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Oregon Editors Say:

A waste of time

ODOT spent a year studying because lawmakers couldn't agree

The (Albany) Democrat-Herald

It's unfortunate that the Oregon Department of Transportation feels the posted speed limits on Interstate 5 and other freeways can't be raised to conform more closely to the actual average speed.

The department says it could support the idea of raising the speed limit for cars to 70 mph, as the Legislature suggested. But it says the limit for trucks should not be more than 60. And since the 2003 legislation says that where appropriate, the limit should be raised to 65 mph for trucks, ODOT's state traffic engineer is recommending that for the most part, the existing speed limits for both cars and trucks be left where they are.

The Legislature could have saved ODOT the trouble of spending nearly a year studying this issue if it had simply acted to raise the limits to a reasonable level. But many Democrats, especially in the Senate, opposed even the watered-down bill that finally passed last year. So a straight bill to raise the limit could not have passed.

Maybe ODOT read the signs correctly.

There was no enthusiasm for a straight increase in the freeway speed limit. And since it is obviously safer to go slow, the department figured there's no great urgency or public purpose in raising the limits.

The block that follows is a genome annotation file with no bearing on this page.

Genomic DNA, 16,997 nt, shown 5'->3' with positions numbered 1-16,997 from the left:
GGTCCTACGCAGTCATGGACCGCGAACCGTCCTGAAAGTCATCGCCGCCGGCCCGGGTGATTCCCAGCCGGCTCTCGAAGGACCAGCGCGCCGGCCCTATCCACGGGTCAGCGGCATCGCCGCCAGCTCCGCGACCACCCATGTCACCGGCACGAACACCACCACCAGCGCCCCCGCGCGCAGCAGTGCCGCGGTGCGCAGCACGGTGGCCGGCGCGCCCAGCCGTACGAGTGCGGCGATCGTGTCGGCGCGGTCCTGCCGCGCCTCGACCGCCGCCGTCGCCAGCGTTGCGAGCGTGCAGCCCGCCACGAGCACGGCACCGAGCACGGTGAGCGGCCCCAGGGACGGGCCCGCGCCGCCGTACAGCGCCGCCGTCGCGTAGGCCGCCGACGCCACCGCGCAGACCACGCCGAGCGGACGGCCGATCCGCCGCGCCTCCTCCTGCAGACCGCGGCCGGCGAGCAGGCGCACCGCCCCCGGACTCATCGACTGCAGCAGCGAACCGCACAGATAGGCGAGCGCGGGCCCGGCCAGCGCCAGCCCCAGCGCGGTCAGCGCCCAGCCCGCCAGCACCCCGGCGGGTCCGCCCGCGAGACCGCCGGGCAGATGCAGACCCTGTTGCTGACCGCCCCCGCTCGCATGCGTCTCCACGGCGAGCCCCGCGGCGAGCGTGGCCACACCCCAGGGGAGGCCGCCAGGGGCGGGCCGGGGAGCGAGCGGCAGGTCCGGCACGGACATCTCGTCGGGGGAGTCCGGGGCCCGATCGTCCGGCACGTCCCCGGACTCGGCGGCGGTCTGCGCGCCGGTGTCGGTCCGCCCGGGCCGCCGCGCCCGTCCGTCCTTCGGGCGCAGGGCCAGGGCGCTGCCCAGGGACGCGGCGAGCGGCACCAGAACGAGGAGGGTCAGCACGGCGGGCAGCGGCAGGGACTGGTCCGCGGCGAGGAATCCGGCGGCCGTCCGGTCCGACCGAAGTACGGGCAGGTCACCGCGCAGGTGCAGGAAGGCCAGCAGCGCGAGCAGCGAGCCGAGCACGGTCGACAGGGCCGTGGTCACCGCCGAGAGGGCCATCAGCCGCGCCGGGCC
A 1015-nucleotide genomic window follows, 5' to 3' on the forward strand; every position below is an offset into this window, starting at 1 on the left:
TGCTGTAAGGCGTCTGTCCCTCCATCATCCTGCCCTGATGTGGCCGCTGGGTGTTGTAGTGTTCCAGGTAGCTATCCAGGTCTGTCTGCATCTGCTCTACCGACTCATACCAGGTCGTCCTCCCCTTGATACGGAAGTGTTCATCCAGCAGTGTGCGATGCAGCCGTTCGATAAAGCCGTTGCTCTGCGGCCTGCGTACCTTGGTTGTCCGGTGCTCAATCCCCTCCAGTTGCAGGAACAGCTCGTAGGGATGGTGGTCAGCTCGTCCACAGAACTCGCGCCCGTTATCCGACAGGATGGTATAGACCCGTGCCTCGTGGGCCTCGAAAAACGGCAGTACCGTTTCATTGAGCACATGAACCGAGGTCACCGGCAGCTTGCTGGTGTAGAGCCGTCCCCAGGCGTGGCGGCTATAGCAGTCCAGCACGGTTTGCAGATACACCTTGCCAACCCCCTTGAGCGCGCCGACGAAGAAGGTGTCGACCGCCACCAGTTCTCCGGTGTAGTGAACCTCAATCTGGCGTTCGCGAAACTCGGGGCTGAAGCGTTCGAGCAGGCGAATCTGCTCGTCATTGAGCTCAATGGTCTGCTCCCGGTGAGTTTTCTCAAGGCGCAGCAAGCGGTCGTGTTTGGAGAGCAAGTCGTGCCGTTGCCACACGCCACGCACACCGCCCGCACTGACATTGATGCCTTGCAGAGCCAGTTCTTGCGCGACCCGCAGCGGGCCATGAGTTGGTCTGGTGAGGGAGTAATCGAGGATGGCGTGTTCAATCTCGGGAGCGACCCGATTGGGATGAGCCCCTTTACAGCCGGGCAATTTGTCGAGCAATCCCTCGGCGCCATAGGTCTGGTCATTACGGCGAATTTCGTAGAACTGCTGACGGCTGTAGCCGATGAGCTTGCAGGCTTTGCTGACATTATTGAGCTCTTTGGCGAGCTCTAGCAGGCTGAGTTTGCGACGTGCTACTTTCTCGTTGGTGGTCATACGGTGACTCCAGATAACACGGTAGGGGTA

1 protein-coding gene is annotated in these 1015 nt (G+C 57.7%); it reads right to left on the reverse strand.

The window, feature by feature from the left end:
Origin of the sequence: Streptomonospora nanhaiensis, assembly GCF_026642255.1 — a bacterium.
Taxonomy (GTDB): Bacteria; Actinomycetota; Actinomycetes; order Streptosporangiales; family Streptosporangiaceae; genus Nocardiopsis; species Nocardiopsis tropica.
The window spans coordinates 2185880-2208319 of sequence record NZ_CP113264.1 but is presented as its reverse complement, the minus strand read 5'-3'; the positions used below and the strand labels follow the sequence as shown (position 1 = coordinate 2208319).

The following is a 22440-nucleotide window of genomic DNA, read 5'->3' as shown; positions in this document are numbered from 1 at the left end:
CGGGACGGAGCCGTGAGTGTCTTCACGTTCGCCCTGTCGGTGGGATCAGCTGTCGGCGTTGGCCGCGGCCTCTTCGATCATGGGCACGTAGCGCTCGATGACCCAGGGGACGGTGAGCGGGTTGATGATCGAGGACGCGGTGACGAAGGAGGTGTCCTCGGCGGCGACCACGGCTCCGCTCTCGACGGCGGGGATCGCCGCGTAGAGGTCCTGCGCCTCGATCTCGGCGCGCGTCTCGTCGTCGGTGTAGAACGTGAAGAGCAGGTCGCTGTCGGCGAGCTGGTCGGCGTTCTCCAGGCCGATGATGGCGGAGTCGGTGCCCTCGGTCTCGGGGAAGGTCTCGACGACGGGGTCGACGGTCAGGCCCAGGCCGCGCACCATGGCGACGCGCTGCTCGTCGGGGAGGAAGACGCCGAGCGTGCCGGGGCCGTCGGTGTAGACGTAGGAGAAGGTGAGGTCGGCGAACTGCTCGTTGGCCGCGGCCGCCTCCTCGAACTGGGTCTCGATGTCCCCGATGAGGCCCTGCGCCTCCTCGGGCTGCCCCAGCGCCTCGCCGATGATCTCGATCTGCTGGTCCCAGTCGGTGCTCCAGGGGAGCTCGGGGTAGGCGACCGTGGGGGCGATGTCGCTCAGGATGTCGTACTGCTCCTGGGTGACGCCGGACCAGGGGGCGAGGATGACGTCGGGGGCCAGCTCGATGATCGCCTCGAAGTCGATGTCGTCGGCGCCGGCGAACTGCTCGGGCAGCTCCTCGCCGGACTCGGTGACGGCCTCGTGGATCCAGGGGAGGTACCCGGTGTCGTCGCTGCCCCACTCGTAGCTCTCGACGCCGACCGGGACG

— All of this makes almost no difference to drivers. They learned long ago that by and large, if they drive at a reasonable speed, they will be all right and will not have to worry about getting a ticket. So many of them drive pretty much at the speed for which the freeways were designed in the 1960s ' a little above 70 mph.

ODOT's conclusion that anything above 60 for trucks is not safe is not supported by real life. Most trucks move down the road at 65 or above, and since they do not usually crash, it must be reasonably safe to do so.

A reader recently suggested that Oregon go back to the basic rule as the main guide for freeway speeds. The rule said you must not drive faster than is safe under the circumstances. That's a good idea; it would end the freeway speed debate right there.